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J Neurosci. 2008 Jul 23;28(30):7687-98. doi: 10.1523/JNEUROSCI.0143-07.2008.

Neuroinflammation and oxidation/nitration of alpha-synuclein linked to dopaminergic neurodegeneration.

Author information

1
Department of Pathology and Laboratory Medicine, Center for Neurodegenerative Disease Research, Institute on Aging, University of Pennsylvania School of Medicine, Philadelphia, Pennsylvania 19104, USA.

Abstract

alpha-Synuclein (SYN) is the major component of Lewy bodies, the neuropathological hallmarks of Parkinson's disease (PD). Missense mutations and multiplications of the SYN gene cause autosomal dominant inherited PD. Thus, SYN is implicated in the pathogenesis of PD. However, the mechanism whereby SYN promotes neurodegeneration remains unclear. Familial PD with SYN gene mutations are rare because the majority of PD is sporadic and emerging evidence indicates that sporadic PD may result from genetic and environmental risk factors including neuroinflammation. Hence, we examined the relationship between SYN dysfunction and neuroinflammation in mediating dopaminergic neurodegeneration in mice and dopaminergic neuronal cultures derived from wild-type SYN and mutant A53T SYN transgenic mice in a murine SYN-null (SYNKO) background (M7KO and M83KO, respectively). Stereotaxic injection of an inflammagen, lipopolysaccharide, into substantia nigra of these SYN genetically engineered mice induced similar inflammatory reactions. In M7KO and M83KO, but not in SYNKO mice, the neuroinflammation was associated with dopaminergic neuronal death and the accumulation of insoluble aggregated SYN as cytoplasmic inclusions in nigral neurons. Nitrated/oxidized SYN was detected in these inclusions and abatement of microglia-derived nitric oxide and superoxide provided significant neuroprotection in neuron-glia cultures from M7KO mice. These data suggest that nitric oxide and superoxide released by activated microglia may be mediators that link inflammation and abnormal SYN in mechanisms of PD neurodegeneration. This study advances understanding of the role of neuroinflammation and abnormal SYN in the pathogenesis of PD and opens new avenues for the discovery of more effective therapies for PD.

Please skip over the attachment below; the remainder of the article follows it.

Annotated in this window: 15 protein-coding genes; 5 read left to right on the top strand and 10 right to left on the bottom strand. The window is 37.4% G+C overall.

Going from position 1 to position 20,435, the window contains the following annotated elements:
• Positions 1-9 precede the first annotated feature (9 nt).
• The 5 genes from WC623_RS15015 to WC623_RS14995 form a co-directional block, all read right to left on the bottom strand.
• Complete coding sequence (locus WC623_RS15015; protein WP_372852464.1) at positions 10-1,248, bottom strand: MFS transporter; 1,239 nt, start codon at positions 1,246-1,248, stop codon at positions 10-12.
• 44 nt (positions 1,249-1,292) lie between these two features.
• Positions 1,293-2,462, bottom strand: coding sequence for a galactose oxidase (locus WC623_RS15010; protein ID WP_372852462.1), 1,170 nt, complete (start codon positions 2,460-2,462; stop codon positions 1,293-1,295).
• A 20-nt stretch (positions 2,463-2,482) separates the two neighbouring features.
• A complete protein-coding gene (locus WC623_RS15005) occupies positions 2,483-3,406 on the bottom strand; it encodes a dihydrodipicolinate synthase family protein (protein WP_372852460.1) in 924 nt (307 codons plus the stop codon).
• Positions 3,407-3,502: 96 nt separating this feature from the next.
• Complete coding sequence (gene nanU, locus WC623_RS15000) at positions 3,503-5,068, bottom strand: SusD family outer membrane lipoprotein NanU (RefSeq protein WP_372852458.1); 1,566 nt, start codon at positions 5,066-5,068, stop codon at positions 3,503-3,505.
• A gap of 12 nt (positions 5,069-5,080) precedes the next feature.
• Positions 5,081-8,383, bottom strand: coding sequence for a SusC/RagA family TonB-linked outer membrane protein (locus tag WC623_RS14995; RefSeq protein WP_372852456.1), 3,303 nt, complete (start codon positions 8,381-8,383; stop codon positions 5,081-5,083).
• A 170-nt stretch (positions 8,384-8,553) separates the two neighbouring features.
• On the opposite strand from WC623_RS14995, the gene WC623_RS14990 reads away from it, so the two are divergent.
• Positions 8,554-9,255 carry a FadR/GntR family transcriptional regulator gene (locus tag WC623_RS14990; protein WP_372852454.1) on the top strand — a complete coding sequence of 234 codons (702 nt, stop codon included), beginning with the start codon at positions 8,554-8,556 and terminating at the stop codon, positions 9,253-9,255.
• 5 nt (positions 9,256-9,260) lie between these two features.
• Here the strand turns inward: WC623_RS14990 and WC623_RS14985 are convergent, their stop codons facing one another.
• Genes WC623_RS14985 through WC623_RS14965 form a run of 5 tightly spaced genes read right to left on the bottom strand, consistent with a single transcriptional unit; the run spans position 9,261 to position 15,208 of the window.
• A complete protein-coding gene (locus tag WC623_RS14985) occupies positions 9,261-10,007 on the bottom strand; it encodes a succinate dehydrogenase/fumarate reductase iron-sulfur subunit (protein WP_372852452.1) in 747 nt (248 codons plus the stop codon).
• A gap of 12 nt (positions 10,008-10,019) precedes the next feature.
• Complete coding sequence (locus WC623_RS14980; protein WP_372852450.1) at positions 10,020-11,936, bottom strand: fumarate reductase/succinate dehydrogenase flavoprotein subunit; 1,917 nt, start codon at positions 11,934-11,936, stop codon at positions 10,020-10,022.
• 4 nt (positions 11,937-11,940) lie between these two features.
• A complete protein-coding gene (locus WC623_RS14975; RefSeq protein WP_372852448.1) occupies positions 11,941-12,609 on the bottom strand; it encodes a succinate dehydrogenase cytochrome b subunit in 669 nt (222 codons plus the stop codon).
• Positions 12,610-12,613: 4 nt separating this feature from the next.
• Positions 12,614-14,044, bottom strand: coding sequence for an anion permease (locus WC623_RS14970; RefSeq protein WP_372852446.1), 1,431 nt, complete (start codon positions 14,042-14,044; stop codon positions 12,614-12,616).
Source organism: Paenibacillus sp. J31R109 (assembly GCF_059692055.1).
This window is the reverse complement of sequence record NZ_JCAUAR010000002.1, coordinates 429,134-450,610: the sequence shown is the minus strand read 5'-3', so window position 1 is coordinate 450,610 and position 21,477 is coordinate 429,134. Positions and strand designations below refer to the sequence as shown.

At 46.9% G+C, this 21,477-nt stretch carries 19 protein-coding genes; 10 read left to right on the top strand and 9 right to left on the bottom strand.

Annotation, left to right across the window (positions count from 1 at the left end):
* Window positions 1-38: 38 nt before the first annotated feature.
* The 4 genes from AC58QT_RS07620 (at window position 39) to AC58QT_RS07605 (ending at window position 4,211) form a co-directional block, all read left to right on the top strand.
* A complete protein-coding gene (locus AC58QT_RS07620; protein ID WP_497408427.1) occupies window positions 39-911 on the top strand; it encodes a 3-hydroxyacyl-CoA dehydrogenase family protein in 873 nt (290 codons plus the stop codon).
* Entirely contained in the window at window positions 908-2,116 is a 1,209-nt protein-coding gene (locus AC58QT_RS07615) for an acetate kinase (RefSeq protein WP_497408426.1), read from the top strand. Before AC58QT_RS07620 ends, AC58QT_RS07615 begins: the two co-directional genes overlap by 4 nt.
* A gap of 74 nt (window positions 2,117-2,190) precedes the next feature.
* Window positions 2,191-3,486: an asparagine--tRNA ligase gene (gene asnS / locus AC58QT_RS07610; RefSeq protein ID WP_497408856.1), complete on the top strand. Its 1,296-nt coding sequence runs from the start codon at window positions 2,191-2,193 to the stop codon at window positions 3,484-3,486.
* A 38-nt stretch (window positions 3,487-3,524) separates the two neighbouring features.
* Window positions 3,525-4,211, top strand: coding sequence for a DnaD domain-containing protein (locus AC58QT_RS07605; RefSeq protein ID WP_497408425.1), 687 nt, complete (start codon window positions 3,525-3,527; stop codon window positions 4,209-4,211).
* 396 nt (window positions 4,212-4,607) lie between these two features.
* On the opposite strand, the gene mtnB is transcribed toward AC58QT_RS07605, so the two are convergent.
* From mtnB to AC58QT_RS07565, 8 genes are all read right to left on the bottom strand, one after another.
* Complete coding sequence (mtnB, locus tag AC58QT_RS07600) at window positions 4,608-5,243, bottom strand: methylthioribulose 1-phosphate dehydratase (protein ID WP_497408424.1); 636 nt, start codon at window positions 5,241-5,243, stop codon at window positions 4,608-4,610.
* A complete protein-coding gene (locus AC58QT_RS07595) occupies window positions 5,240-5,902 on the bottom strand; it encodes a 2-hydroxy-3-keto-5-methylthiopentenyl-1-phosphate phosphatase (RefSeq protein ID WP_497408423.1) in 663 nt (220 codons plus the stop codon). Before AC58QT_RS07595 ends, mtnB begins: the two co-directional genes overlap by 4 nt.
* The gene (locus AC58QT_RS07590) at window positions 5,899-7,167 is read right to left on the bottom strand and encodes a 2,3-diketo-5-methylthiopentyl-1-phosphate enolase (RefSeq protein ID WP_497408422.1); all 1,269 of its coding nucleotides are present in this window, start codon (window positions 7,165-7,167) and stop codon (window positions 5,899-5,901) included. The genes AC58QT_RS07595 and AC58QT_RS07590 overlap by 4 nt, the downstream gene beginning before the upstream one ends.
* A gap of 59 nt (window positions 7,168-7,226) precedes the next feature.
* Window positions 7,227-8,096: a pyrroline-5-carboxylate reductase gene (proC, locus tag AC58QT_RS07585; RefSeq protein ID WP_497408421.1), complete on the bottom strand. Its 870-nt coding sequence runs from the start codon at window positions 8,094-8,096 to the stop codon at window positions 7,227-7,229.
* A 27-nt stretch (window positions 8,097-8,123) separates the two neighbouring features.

PMID:
18650345
PMCID:
PMC2702093
DOI:
10.1523/JNEUROSCI.0143-07.2008
[Indexed for MEDLINE]
Free PMC Article

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